Ford and Irwin Toy 30 Years Later: A Conversation with Justice Montigny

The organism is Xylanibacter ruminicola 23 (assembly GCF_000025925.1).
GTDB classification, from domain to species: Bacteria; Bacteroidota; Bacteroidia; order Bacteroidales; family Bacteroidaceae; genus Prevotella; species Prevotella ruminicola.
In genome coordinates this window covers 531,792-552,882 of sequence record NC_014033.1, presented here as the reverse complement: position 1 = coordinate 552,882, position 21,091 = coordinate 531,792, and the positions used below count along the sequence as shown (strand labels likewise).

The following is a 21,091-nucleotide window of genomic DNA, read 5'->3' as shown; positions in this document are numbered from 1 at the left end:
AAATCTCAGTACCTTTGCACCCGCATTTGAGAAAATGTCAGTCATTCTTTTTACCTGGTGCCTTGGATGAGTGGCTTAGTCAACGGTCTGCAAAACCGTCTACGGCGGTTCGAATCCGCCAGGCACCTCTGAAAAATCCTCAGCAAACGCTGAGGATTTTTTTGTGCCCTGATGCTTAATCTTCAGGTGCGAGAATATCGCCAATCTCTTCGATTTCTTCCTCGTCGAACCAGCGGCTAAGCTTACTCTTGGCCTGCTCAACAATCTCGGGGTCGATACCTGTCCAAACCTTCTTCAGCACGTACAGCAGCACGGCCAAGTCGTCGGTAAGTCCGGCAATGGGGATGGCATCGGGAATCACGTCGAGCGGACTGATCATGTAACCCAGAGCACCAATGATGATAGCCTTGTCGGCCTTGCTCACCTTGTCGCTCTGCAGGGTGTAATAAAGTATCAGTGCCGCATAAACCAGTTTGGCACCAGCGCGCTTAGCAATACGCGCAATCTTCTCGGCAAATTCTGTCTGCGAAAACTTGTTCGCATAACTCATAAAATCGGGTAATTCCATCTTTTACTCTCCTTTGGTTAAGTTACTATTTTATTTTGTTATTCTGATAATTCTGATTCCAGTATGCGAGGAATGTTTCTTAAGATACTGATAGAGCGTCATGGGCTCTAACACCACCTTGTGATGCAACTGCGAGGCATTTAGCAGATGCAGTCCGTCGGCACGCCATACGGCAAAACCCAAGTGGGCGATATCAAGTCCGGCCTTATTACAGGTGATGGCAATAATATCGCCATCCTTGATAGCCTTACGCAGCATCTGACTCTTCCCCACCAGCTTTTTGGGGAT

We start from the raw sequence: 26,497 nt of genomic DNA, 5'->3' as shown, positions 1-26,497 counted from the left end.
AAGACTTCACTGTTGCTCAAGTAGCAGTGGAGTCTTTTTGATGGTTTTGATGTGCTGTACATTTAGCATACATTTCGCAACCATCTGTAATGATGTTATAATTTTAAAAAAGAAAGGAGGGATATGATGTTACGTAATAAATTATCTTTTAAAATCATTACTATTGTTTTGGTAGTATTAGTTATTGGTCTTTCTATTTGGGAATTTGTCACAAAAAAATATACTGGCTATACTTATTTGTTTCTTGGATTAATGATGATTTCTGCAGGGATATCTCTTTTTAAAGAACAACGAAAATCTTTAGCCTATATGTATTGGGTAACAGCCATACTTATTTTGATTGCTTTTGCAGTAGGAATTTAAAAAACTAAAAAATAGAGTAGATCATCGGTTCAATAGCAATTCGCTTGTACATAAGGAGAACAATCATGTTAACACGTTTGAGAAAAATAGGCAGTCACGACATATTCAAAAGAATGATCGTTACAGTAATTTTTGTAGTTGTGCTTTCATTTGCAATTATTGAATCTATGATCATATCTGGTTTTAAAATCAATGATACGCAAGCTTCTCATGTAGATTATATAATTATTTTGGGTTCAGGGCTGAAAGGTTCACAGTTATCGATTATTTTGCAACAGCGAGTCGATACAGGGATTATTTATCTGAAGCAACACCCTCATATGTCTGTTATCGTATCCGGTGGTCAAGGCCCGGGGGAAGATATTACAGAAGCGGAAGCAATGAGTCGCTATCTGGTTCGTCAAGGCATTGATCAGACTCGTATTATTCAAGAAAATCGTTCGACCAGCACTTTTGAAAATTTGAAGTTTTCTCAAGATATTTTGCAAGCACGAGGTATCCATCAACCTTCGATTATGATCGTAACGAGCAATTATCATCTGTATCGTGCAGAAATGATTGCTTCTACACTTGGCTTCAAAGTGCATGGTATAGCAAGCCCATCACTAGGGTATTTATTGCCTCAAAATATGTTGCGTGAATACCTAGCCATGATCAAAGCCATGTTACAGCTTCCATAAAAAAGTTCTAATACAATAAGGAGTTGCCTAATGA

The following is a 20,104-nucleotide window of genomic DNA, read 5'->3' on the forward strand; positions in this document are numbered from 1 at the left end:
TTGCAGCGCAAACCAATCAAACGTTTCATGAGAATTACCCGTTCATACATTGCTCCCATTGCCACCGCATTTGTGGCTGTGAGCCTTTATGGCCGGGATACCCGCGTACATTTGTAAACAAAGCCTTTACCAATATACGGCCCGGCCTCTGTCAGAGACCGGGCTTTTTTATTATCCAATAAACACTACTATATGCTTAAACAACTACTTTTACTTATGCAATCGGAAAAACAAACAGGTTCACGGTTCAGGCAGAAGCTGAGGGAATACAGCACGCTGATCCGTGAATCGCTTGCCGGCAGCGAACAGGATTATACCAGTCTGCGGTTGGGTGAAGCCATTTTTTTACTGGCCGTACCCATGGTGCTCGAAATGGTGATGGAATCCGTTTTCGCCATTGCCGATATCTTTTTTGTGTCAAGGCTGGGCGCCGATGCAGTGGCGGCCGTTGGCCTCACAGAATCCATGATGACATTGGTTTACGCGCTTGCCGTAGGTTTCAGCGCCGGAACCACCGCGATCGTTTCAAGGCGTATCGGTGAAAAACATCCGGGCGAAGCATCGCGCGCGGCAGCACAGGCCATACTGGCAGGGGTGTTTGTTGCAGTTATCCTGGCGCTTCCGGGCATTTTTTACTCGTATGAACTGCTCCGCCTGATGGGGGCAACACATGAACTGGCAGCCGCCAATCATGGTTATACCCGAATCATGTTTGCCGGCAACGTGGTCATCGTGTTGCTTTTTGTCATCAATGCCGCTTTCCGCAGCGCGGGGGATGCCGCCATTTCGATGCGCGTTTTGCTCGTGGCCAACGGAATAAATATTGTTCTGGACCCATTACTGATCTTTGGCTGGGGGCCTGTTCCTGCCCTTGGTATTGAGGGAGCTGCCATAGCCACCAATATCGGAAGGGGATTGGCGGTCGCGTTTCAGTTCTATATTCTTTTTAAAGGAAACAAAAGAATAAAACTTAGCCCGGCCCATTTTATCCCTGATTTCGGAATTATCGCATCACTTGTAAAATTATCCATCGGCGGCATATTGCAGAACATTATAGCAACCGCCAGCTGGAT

Thirty years ago, in a tense national political context, the Supreme Court of Canada rendered judgment in three cases that have had a profound impact on Canadian society and constitutional law: Ford v. Québec (A.G.) and its related appeal, Devine v. Québec (A.G.), and Irwin Toy Ltd. v. Québec (A.G.) decided a few months apart1. Against the backdrop of language conflicts in Québec and constitutional reform at the national level, this Supreme Court trilogy established the foundations of freedom of expression and the application of the notwithstanding clause of the Canadian Charter of Rights and Freedoms, as well as the quasi-constitutional nature of Québec’s Charter of Human Rights and Freedoms. Before the Supreme Court of Canada, the Government of Québec was represented by Yves de Montigny — now a Justice of the Federal Court of Appeal — as lead counsel. On the occasion of the trilogy’s 30th anniversary, Justice de Montigny was invited to the Université de Montréal, Faculty of Law, to share with first-year students his reflections on the three Supreme Court decisions as well as his experience as a young lawyer at the forefront of the major constitutional debates of the time.
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